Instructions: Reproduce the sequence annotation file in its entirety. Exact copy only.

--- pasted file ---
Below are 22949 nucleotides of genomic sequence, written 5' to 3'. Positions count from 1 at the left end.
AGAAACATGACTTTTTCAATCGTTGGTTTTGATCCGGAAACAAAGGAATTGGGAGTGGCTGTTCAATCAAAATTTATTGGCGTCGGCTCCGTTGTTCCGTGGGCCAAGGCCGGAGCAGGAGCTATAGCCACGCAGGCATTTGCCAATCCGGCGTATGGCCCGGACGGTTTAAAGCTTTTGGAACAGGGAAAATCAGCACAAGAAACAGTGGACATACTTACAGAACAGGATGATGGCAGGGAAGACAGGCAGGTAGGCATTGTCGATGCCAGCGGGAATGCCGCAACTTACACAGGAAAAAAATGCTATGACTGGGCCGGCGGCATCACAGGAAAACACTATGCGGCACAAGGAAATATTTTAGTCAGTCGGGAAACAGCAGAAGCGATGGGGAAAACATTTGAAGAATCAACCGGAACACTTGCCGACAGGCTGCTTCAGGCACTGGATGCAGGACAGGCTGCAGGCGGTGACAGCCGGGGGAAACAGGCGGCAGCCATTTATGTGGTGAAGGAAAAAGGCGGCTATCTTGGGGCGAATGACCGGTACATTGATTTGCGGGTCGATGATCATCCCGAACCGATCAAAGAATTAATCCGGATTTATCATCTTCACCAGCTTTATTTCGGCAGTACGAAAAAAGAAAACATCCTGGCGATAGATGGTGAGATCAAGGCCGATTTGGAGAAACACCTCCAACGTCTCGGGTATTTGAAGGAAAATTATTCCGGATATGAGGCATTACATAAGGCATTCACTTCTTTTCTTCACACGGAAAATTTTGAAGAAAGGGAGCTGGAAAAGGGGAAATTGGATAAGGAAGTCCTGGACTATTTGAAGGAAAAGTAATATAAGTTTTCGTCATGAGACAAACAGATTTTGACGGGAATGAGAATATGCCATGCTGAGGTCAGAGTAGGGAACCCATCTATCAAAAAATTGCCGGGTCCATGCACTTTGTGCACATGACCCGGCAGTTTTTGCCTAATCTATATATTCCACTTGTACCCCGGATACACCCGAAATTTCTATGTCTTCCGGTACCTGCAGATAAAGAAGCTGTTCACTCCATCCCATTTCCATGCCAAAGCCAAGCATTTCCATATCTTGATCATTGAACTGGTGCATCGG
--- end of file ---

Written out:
Below are 22949 nucleotides of genomic sequence, written 5' to 3'. Positions count from 1 at the left end.
AGAAACATGACTTTTTCAATCGTTGGTTTTGATCCGGAAACAAAGGAATTGGGAGTGGCTGTTCAATCAAAATTTATTGGCGTCGGCTCCGTTGTTCCGTGGGCCAAGGCCGGAGCAGGAGCTATAGCCACGCAGGCATTTGCCAATCCGGCGTATGGCCCGGACGGTTTAAAGCTTTTGGAACAGGGAAAATCAGCACAAGAAACAGTGGACATACTTACAGAACAGGATGATGGCAGGGAAGACAGGCAGGTAGGCATTGTCGATGCCAGCGGGAATGCCGCAACTTACACAGGAAAAAAATGCTATGACTGGGCCGGCGGCATCACAGGAAAACACTATGCGGCACAAGGAAATATTTTAGTCAGTCGGGAAACAGCAGAAGCGATGGGGAAAACATTTGAAGAATCAACCGGAACACTTGCCGACAGGCTGCTTCAGGCACTGGATGCAGGACAGGCTGCAGGCGGTGACAGCCGGGGGAAACAGGCGGCAGCCATTTATGTGGTGAAGGAAAAAGGCGGCTATCTTGGGGCGAATGACCGGTACATTGATTTGCGGGTCGATGATCATCCCGAACCGATCAAAGAATTAATCCGGATTTATCATCTTCACCAGCTTTATTTCGGCAGTACGAAAAAAGAAAACATCCTGGCGATAGATGGTGAGATCAAGGCCGATTTGGAGAAACACCTCCAACGTCTCGGGTATTTGAAGGAAAATTATTCCGGATATGAGGCATTACATAAGGCATTCACTTCTTTTCTTCACACGGAAAATTTTGAAGAAAGGGAGCTGGAAAAGGGGAAATTGGATAAGGAAGTCCTGGACTATTTGAAGGAAAAGTAATATAAGTTTTCGTCATGAGACAAACAGATTTTGACGGGAATGAGAATATGCCATGCTGAGGTCAGAGTAGGGAACCCATCTATCAAAAAATTGCCGGGTCCATGCACTTTGTGCACATGACCCGGCAGTTTTTGCCTAATCTATATATTCCACTTGTACCCCGGATACACCCGAAATTTCTATGTCTTCCGGTACCTGCAGATAAAGAAGCTGTTCACTCCATCCCATTTCCATGCCAAAGCCAAGCATTTCCATATCTTGATCATTGAACTGGTGCATCGG